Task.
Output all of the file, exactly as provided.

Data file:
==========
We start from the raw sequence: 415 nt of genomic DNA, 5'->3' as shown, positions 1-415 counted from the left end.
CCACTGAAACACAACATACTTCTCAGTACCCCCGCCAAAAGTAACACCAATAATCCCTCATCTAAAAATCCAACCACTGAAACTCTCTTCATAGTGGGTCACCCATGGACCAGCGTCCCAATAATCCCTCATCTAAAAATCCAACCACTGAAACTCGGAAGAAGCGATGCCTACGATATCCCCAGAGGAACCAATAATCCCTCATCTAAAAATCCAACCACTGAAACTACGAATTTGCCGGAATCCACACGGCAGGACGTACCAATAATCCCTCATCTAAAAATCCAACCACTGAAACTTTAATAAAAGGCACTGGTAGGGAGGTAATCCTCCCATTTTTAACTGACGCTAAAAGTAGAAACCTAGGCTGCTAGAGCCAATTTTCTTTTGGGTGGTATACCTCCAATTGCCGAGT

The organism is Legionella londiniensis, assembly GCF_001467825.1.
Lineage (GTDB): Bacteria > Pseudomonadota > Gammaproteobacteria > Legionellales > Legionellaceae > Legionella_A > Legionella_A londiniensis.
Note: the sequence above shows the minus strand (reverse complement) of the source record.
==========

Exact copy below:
We start from the raw sequence: 415 nt of genomic DNA, 5'->3' as shown, positions 1-415 counted from the left end.
CCACTGAAACACAACATACTTCTCAGTACCCCCGCCAAAAGTAACACCAATAATCCCTCATCTAAAAATCCAACCACTGAAACTCTCTTCATAGTGGGTCACCCATGGACCAGCGTCCCAATAATCCCTCATCTAAAAATCCAACCACTGAAACTCGGAAGAAGCGATGCCTACGATATCCCCAGAGGAACCAATAATCCCTCATCTAAAAATCCAACCACTGAAACTACGAATTTGCCGGAATCCACACGGCAGGACGTACCAATAATCCCTCATCTAAAAATCCAACCACTGAAACTTTAATAAAAGGCACTGGTAGGGAGGTAATCCTCCCATTTTTAACTGACGCTAAAAGTAGAAACCTAGGCTGCTAGAGCCAATTTTCTTTTGGGTGGTATACCTCCAATTGCCGAGT

The organism is Legionella londiniensis, assembly GCF_001467825.1.
Lineage (GTDB): Bacteria > Pseudomonadota > Gammaproteobacteria > Legionellales > Legionellaceae > Legionella_A > Legionella_A londiniensis.
Note: the sequence above shows the minus strand (reverse complement) of the source record.